The other wonderful thing that comes from students working through problems on their own without a model is a proliferation of different strategies for solving the same problem. You can see it in the inequalities lesson above. There are at least 5 different ways to solve the same problem, and students can see connections between the concrete strategy, the table/chart, the algebraic, etc. If teachers model problem solutions, they generally show one way, which tells students that there is one way, a best way, etc. So if there is a new problem presented that students haven’t seen, they might have a tendency to wait to see “the” way to solve it rather than being creative and practicing persistence.

      You make an interesting point about how problems can be presented at different levels of difficulty. Could you give an example of a problem you would model and then the problems students would do on their own? Would the problems students do on their own be at the same difficulty level as the modeled problem? More difficult? Easier?

      In the end, we need to find strategies for teaching that work. And that might be a mix-and-match collection of strategies that include problem-posing at times and modeling/telling kinds of instruction at other times, depending on what is appropriate for the students and the content.

      I would be interested to know if anyone has tried structuring a problem-solving classroom in the way that is described above, with problem presentation, individual problem-solving, general discussion and summary.

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    2. I think that your idea is wonderful. However, I now have a question for you to consider. Would you give a student a wrong answer to a problem knowing the right answer in order to avoid or discourage the fact that the teacher is always right?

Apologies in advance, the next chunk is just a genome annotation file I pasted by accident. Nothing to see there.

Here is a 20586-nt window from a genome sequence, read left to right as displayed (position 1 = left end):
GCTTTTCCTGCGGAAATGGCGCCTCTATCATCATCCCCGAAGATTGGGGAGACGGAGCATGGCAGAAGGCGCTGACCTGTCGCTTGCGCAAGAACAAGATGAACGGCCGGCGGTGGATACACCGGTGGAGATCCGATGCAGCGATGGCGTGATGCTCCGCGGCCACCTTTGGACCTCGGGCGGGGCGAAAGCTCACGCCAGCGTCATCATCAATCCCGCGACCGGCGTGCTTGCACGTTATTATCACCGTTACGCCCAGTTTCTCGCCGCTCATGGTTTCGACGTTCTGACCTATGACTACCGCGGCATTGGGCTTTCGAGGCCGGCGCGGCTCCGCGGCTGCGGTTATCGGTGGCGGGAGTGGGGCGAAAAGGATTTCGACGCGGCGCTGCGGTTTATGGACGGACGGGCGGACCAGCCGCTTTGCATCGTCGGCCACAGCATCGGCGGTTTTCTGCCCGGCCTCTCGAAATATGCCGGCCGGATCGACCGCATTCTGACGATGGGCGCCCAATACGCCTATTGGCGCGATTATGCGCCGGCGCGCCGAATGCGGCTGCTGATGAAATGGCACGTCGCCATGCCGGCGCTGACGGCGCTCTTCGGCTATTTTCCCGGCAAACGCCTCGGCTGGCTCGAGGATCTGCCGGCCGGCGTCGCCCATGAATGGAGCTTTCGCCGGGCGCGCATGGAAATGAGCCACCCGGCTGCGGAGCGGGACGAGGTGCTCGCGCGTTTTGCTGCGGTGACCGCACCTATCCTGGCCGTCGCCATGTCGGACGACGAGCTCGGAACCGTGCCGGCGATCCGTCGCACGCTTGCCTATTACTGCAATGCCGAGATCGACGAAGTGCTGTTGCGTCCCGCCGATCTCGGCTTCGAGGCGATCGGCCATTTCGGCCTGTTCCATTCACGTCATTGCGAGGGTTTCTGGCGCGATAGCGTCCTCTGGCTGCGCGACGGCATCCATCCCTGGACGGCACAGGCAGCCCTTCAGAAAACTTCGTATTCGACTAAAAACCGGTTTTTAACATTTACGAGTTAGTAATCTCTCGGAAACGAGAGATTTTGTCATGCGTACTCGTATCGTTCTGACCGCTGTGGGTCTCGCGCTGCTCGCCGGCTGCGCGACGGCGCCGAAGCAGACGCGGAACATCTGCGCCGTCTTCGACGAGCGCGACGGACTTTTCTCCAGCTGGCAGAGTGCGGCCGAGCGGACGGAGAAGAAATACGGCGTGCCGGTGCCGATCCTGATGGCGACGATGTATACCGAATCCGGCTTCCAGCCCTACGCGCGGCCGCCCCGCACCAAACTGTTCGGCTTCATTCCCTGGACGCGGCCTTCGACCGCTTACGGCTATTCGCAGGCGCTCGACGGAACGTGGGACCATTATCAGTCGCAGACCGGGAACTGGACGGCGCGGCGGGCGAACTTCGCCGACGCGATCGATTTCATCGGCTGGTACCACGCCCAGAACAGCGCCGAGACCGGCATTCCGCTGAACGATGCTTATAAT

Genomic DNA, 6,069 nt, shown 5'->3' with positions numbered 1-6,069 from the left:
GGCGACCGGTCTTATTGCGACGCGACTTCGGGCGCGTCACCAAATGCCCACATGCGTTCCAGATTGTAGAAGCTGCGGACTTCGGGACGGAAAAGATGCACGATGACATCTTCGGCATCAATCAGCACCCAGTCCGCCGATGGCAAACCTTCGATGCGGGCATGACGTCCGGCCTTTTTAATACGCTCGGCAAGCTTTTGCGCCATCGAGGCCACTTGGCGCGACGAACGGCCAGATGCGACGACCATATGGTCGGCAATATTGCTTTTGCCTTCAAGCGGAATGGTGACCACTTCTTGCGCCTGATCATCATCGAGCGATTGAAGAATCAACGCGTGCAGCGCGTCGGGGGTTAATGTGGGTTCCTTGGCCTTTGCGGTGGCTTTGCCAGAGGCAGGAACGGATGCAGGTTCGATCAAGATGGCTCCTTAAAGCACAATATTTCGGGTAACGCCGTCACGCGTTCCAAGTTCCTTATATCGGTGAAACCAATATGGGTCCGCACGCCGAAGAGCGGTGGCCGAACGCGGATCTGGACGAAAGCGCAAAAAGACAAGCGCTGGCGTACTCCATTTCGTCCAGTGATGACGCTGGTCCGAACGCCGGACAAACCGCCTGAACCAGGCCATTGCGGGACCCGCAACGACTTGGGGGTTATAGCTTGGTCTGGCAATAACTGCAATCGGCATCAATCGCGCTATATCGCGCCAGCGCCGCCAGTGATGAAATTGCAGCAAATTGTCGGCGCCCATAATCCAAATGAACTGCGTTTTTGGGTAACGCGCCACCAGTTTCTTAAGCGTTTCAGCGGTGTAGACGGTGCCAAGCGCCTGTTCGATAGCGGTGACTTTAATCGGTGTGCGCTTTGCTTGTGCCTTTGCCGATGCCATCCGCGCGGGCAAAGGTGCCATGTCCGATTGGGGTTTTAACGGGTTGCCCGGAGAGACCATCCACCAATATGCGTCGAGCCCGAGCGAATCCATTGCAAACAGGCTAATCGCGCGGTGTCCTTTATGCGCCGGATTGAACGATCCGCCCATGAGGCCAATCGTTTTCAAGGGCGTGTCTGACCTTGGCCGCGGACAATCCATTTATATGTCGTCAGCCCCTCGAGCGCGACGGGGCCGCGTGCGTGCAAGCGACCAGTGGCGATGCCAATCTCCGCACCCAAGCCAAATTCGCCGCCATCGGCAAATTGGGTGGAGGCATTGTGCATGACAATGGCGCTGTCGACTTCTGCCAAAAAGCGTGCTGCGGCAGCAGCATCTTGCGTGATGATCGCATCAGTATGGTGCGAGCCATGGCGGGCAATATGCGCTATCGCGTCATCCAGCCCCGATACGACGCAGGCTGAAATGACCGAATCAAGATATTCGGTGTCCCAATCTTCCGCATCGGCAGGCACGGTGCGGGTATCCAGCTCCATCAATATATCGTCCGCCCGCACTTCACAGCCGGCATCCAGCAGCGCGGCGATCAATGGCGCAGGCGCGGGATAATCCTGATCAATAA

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      1. You mean would I intentionally give a student a wrong answer to a problem? I don’t think so… I might not tell them if they have a wrong answer, but I don’t think I would intentionally lead students astray. If my intention is for them to come to their own conclusions, I think it makes more sense to withhold information than to give them bad info.

        On the other hand, I could imagine just for the sake of discussion “acting out” a misconception so that the class can correct me and clear up the misconception for other students. To go back to the negative plus a negative, I could imagine saying to the class something like…

        “So, -10 is like a debt of $10. If I owe you $10, that’s like me having negative $10. If I borrow another $10 from you and spend it, that would be another negative $10. I owe it to you, so it’s -10.

        (acting out thinking…) “I’m trying to remember the rule. Isn’t it a negative plus a negative is a positive. So, if I have -10 and -10, that’s the same as having +20. So, I have $20! Right?”

        I’m thinking of an example where I know people in the room are going to correct me, but some other students might still have the misconception. I would want my “mistake” to be corrected by students immediately.

        However, in general, I wouldn’t give students wrong answers. I would just withhold information. Did I respond to the right question?

        Best,
        Eric